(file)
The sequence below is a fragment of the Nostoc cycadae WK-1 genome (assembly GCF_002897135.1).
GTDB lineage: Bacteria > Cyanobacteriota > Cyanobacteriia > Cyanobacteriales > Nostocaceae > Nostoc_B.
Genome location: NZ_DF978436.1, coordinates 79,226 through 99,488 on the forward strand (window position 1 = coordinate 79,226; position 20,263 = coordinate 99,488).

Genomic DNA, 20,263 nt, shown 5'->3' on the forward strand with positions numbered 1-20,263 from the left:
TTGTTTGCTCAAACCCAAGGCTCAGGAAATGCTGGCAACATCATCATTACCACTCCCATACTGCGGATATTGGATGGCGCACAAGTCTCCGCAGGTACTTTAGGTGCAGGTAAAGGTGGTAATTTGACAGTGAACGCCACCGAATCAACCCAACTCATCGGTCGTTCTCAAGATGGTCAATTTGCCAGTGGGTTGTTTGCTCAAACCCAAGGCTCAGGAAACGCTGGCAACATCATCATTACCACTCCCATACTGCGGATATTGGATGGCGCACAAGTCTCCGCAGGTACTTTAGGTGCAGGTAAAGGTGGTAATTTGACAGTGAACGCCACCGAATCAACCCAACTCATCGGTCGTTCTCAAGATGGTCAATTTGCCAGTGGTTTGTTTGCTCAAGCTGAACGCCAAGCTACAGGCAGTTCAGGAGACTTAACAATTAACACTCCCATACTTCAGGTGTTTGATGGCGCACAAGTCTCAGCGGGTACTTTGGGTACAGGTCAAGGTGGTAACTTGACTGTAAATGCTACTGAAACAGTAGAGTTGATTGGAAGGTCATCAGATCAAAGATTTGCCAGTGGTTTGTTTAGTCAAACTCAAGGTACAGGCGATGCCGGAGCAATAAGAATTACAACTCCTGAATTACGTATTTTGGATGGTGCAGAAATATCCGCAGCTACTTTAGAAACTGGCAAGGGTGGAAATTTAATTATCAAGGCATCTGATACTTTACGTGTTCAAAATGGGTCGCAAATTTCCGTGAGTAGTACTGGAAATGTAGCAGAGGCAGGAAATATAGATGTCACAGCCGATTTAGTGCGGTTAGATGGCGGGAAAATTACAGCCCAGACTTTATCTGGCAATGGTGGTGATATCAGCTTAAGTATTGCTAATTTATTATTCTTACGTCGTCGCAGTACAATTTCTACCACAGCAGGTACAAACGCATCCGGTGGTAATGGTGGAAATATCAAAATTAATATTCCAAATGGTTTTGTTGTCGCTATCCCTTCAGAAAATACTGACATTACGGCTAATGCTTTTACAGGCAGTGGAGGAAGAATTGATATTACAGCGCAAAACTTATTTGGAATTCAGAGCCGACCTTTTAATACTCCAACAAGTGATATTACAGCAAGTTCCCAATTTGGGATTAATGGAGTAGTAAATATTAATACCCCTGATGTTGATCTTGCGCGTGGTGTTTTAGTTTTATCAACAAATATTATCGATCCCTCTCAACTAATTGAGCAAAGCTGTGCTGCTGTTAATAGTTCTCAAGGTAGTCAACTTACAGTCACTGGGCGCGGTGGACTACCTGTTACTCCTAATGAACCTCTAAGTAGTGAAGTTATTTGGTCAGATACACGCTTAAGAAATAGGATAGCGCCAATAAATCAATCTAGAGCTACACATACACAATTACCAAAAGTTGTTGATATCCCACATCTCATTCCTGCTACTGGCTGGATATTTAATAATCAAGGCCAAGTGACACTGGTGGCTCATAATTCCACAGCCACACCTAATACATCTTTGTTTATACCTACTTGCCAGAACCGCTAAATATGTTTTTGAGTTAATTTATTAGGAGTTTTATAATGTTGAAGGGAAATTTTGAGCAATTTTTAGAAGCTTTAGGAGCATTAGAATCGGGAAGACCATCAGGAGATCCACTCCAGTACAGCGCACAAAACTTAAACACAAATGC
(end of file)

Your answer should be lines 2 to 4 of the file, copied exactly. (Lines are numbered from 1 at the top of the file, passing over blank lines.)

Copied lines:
GTDB lineage: Bacteria > Cyanobacteriota > Cyanobacteriia > Cyanobacteriales > Nostocaceae > Nostoc_B.
Genome location: NZ_DF978436.1, coordinates 79,226 through 99,488 on the forward strand (window position 1 = coordinate 79,226; position 20,263 = coordinate 99,488).

Genomic DNA, 20,263 nt, shown 5'->3' on the forward strand with positions numbered 1-20,263 from the left: